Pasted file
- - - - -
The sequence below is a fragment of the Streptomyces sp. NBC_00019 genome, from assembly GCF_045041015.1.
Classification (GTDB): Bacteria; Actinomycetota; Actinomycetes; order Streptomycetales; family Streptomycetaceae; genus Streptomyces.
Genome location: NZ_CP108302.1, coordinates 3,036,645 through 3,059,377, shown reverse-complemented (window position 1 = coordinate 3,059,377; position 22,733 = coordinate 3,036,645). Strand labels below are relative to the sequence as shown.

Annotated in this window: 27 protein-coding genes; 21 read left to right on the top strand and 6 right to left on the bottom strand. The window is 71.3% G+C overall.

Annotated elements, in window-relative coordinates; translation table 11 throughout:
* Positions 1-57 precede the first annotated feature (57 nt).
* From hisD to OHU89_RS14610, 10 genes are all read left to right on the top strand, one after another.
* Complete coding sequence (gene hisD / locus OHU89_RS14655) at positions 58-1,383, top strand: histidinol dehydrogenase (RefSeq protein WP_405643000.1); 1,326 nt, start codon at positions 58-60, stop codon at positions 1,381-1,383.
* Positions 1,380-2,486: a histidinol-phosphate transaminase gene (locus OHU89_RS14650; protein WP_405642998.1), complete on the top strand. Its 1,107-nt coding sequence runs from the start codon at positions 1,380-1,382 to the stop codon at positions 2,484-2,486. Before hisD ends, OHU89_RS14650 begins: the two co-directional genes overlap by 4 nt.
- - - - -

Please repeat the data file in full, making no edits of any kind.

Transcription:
The sequence below is a fragment of the Streptomyces sp. NBC_00019 genome, from assembly GCF_045041015.1.
Classification (GTDB): Bacteria; Actinomycetota; Actinomycetes; order Streptomycetales; family Streptomycetaceae; genus Streptomyces.
Genome location: NZ_CP108302.1, coordinates 3,036,645 through 3,059,377, shown reverse-complemented (window position 1 = coordinate 3,059,377; position 22,733 = coordinate 3,036,645). Strand labels below are relative to the sequence as shown.

Annotated in this window: 27 protein-coding genes; 21 read left to right on the top strand and 6 right to left on the bottom strand. The window is 71.3% G+C overall.

Annotated elements, in window-relative coordinates; translation table 11 throughout:
* Positions 1-57 precede the first annotated feature (57 nt).
* From hisD to OHU89_RS14610, 10 genes are all read left to right on the top strand, one after another.
* Complete coding sequence (gene hisD / locus OHU89_RS14655) at positions 58-1,383, top strand: histidinol dehydrogenase (RefSeq protein WP_405643000.1); 1,326 nt, start codon at positions 58-60, stop codon at positions 1,381-1,383.
* Positions 1,380-2,486: a histidinol-phosphate transaminase gene (locus OHU89_RS14650; protein WP_405642998.1), complete on the top strand. Its 1,107-nt coding sequence runs from the start codon at positions 1,380-1,382 to the stop codon at positions 2,484-2,486. Before hisD ends, OHU89_RS14650 begins: the two co-directional genes overlap by 4 nt.